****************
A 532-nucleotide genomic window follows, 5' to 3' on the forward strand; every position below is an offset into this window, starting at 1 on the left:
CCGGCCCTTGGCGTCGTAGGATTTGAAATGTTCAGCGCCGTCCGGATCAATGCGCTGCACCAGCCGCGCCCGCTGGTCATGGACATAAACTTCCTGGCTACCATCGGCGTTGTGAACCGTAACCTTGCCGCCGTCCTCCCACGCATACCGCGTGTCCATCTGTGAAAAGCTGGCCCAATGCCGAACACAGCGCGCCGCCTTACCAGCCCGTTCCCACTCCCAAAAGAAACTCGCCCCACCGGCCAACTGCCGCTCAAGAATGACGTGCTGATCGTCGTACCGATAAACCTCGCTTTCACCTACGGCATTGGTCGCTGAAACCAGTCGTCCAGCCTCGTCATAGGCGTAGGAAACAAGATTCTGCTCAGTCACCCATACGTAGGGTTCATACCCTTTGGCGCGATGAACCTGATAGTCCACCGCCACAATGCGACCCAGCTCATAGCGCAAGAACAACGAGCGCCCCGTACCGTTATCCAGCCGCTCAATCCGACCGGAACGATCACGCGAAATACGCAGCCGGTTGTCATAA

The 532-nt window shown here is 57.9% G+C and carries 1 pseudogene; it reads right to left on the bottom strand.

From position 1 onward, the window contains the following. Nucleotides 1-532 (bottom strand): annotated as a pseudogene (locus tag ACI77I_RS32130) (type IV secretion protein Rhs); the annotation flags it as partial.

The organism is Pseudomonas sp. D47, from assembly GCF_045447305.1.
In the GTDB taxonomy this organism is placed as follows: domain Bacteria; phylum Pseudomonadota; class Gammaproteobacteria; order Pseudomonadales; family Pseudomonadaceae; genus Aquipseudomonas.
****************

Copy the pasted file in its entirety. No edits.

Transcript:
A 532-nucleotide genomic window follows, 5' to 3' on the forward strand; every position below is an offset into this window, starting at 1 on the left:
CCGGCCCTTGGCGTCGTAGGATTTGAAATGTTCAGCGCCGTCCGGATCAATGCGCTGCACCAGCCGCGCCCGCTGGTCATGGACATAAACTTCCTGGCTACCATCGGCGTTGTGAACCGTAACCTTGCCGCCGTCCTCCCACGCATACCGCGTGTCCATCTGTGAAAAGCTGGCCCAATGCCGAACACAGCGCGCCGCCTTACCAGCCCGTTCCCACTCCCAAAAGAAACTCGCCCCACCGGCCAACTGCCGCTCAAGAATGACGTGCTGATCGTCGTACCGATAAACCTCGCTTTCACCTACGGCATTGGTCGCTGAAACCAGTCGTCCAGCCTCGTCATAGGCGTAGGAAACAAGATTCTGCTCAGTCACCCATACGTAGGGTTCATACCCTTTGGCGCGATGAACCTGATAGTCCACCGCCACAATGCGACCCAGCTCATAGCGCAAGAACAACGAGCGCCCCGTACCGTTATCCAGCCGCTCAATCCGACCGGAACGATCACGCGAAATACGCAGCCGGTTGTCATAA

The 532-nt window shown here is 57.9% G+C and carries 1 pseudogene; it reads right to left on the bottom strand.

From position 1 onward, the window contains the following. Nucleotides 1-532 (bottom strand): annotated as a pseudogene (locus tag ACI77I_RS32130) (type IV secretion protein Rhs); the annotation flags it as partial.

The organism is Pseudomonas sp. D47, from assembly GCF_045447305.1.
In the GTDB taxonomy this organism is placed as follows: domain Bacteria; phylum Pseudomonadota; class Gammaproteobacteria; order Pseudomonadales; family Pseudomonadaceae; genus Aquipseudomonas.